News Column

Review: Music

June 10, 2014

MICHAEL TUMELTY; MICHAEL TUMELTY

Sonia Cromarty

Hunterian Art Gallery, Glasgow

Michael Tumelty

DAY one of the Cottier Chamber Project's 10-concert series of free lunchtime events focusing exclusively on the unaccompanied cello and violin music by Bach; and already one can say this: what a cracking idea.

The series, launched yesterday by Aberdeen-born freelance cellist Sonia Cromarty, is being staged in the Hunterian Art Gallery's Enlightenment Collection, which is a beautiful, small, but spacious area that looks entirely appropriate for the 50 or so people you might expect to turn out for such an event.

Ha! It was packed out with 100 people, the maximum-allowed capacity of the room, in fact.

But because of the overall spaciousness of the gallery there was no loss of reverberation, intimacy or the impact of Sonia Cromarty's sound in a fluid and engaging interpretation of the First Cello Suite - one of the most perfect of all musical compositions to my mind.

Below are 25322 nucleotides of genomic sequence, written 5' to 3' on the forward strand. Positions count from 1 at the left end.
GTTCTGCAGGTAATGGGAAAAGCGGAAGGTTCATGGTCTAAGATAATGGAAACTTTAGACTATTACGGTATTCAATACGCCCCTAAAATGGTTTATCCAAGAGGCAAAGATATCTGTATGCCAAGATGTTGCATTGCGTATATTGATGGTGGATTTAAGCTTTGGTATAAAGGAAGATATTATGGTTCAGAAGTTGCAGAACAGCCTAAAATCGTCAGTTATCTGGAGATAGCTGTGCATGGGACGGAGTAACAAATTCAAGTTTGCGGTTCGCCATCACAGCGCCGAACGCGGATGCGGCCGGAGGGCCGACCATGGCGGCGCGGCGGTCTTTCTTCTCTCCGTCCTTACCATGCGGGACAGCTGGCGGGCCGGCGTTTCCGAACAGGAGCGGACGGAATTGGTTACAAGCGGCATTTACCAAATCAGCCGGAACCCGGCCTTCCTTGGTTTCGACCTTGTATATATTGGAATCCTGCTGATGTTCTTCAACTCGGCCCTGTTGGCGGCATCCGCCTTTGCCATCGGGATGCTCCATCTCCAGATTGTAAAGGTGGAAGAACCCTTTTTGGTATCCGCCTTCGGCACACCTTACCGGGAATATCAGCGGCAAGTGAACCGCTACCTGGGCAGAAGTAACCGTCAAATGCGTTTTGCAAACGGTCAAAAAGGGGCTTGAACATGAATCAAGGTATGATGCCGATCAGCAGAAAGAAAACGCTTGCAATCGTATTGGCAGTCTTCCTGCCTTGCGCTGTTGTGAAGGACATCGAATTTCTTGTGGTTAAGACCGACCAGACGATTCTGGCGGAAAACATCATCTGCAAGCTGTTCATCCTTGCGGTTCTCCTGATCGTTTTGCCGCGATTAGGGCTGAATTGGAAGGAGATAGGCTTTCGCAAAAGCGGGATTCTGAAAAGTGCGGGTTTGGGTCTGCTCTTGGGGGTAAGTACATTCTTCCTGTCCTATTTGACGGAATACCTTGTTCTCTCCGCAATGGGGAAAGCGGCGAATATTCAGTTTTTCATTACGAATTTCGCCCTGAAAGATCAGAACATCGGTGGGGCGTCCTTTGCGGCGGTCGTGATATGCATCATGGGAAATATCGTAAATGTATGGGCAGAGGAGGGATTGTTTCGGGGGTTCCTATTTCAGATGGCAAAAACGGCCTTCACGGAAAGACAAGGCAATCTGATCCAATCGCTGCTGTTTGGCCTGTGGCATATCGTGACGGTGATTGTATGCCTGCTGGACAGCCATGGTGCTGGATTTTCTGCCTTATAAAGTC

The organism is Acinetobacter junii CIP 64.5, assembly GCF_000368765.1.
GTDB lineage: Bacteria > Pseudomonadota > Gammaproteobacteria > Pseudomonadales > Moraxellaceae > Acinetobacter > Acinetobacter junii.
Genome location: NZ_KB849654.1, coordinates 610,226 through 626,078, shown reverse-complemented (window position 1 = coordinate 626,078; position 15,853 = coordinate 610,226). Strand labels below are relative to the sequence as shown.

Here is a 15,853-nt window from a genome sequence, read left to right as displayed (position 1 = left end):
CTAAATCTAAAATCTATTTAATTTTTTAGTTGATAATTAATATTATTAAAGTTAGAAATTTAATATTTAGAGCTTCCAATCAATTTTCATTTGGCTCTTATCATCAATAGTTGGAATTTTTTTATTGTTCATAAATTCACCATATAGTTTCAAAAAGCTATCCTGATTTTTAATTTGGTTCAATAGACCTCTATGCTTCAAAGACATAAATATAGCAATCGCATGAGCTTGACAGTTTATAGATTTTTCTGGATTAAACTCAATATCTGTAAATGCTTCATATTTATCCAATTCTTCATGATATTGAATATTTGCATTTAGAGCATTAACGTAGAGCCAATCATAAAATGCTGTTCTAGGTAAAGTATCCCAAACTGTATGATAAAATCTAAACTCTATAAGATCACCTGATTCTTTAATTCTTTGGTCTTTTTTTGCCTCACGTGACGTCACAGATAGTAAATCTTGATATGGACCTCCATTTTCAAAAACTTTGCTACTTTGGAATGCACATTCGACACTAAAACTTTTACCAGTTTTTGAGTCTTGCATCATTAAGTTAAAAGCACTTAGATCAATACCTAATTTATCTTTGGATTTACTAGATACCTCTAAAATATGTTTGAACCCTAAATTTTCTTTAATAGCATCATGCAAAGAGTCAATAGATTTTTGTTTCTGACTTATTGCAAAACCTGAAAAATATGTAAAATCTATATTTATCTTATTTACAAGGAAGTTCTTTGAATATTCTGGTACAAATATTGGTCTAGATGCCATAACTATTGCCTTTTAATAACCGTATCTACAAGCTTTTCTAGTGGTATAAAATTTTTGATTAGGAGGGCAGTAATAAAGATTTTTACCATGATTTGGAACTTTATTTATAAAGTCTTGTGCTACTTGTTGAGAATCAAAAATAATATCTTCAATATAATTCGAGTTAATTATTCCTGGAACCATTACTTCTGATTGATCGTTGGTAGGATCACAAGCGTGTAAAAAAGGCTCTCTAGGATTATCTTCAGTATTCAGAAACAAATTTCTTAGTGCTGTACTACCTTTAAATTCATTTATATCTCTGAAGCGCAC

Cromarty's characterful, but non-indulgent performance of a piece whose neck is so frequently wrung by cellists seeking some sort of nirvana of expressiveness, played equally on the muscular and soulful qualities of the music.

Above all, she kept it moving, with a nice bounce to the rhythmic dances, and a lovely, almost wry, touch in the minor key section of the Minuet. Even in the slow, intense Sarabande, stasis is only apparent, not real; even at its slowest pace the music is still on the move, though that sense of movement can seem almost imperceptible.

An excellent start to an intelligent and enterprising venture. Today, the BBC SSO's Tom Rathbone moves in at 1.10pm to play the Second Cello Suite, in D minor.


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Source: Herald, The (Scotland)


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